The Centers for Disease Control and Prevention has released its latest update on the investigation into a serious lung condition linked to the use of nicotine and THC vapes. The agency addressed reports from yesterday claiming that an oil called vitamin E acetate had been found in a number of cases, pointing out that it isn’t a common link between all of the reported illnesses. The update joins reports of a third death and more than 450 cases.
According to public health officials, more than 450 cases of a serious lung condition have been reported across 33 states. This condition manifests with various symptoms, including trouble breathing and fever, though there hasn’t been an infectious element found in these cases. Federal, state, and local officials are scrambling to find a common element linking all of these cases, potentially being an ingredient or a contaminant.
On Friday, the Indiana Department of Health revealed that a third death has impacted a patient who was over the age of 18. A fourth potential death is currently under investigation. The CDC and FDA are working together with local and state health departments on standardizing how these cases are identified and reported, as well as supporting state probes and analyzing samples collected from patients.
The CDC shared an update on its work today, as well as a statement from Acting FDA Commissioner Ned Sharpless, M.D, who said:
The FDA appreciates the continued collaboration between our federal and state public health partners to get to the bottom of these distressing incidents and gather more information about any products or substances used. We are leaving no stone unturned in following any potential leads and we’re committed to taking appropriate actions as the facts emerge.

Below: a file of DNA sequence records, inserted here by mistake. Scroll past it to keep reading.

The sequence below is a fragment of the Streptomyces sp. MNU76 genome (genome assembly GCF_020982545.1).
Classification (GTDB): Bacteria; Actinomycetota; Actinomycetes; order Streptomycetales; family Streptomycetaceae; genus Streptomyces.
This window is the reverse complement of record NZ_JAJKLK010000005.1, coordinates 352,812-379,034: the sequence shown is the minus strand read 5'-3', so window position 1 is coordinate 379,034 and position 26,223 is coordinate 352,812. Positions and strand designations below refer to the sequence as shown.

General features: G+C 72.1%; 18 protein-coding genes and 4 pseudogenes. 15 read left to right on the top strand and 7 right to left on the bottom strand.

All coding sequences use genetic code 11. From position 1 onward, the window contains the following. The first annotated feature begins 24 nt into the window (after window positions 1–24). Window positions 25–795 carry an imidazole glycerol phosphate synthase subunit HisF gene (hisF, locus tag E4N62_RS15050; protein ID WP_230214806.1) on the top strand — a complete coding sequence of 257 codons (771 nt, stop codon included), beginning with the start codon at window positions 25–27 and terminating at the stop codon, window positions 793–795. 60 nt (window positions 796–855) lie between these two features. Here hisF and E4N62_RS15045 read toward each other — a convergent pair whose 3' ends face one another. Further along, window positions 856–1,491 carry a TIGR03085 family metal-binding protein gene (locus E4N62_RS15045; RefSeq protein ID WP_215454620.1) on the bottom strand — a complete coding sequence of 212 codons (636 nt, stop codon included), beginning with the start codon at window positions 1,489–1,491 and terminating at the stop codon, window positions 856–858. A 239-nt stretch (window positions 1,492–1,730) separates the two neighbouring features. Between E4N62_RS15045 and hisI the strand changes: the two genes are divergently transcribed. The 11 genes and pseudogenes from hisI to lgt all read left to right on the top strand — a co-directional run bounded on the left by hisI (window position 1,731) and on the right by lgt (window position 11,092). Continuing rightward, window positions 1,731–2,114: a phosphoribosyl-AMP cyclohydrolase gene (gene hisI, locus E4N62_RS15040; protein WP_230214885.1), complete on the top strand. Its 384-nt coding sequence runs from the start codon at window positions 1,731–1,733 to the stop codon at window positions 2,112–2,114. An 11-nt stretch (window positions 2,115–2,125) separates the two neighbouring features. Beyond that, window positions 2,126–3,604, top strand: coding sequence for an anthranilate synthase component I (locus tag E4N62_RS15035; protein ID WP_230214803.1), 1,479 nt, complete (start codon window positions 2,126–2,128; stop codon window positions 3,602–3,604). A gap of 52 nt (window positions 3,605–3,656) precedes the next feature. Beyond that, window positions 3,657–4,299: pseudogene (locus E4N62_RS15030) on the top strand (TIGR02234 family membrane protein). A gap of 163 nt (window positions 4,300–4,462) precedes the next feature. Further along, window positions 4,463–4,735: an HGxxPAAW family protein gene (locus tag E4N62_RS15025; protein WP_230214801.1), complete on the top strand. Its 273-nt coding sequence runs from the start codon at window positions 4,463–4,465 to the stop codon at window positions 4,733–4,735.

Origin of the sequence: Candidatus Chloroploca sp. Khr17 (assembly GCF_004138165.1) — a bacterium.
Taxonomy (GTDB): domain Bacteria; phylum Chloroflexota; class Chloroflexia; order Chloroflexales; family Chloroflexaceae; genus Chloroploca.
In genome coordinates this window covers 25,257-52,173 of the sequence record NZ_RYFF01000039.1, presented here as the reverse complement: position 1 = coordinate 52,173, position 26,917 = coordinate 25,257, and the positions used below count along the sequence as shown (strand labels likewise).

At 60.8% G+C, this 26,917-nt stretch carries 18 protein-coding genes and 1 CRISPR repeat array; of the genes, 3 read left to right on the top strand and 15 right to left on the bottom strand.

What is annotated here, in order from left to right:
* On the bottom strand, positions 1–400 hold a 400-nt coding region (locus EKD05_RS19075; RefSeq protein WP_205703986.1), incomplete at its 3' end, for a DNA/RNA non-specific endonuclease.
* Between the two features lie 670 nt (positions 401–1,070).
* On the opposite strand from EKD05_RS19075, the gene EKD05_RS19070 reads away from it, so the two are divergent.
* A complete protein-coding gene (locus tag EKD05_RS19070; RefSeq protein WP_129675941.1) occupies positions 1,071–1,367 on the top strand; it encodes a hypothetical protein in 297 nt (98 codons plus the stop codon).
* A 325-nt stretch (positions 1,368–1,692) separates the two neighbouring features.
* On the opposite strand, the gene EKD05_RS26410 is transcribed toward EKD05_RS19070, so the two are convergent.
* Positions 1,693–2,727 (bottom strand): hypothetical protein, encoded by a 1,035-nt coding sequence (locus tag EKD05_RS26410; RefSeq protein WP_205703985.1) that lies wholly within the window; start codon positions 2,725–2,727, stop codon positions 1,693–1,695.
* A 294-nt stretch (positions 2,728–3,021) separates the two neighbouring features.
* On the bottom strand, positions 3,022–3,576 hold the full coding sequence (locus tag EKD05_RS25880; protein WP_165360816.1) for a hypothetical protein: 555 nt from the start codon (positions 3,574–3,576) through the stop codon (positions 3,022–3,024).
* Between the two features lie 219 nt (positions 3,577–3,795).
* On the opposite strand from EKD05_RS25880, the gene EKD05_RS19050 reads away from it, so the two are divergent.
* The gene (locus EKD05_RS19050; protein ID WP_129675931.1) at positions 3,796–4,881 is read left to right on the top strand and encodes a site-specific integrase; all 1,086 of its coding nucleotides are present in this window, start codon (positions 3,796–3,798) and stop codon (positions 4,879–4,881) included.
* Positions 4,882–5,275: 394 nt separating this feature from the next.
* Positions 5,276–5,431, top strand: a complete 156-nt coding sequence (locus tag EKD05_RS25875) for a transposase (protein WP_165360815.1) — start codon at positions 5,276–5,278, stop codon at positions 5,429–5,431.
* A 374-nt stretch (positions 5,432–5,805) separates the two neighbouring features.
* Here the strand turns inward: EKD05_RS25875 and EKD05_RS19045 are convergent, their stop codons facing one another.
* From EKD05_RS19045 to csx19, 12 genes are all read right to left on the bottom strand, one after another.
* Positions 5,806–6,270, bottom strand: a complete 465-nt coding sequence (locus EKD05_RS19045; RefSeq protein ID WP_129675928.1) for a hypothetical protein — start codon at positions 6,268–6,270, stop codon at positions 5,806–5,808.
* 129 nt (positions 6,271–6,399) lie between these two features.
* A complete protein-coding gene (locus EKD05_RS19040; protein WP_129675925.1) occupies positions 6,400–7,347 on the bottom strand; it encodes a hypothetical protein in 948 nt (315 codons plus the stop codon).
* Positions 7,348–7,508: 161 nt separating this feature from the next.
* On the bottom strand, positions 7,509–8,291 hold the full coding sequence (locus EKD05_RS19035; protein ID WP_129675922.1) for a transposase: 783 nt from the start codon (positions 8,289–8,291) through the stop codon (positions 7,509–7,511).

Our laboratory is working closely with our federal and state partners to identify the products or substances that may be causing the illnesses and have received more than 120 samples from the states so far. The FDA is analyzing these for a broad range of chemicals but no one substance, including Vitamin E acetate, has been identified in all of the samples tested. Importantly, identifying any compounds present in the samples will be one piece of the puzzle but won’t necessarily answer questions about causality, which makes our ongoing work critical.
The CDC’s investigation has been ongoing since August 1; the agency is encouraging the public to stop using vaping products, including ones that feature both nicotine and THC. The agency says that officials are still looking for a common factor linking all of the cases. In addition to healthcare providers, the FDA is encouraging consumers who experienced unexpected health issues from vaping to submit details on the matter through its online reporting portal.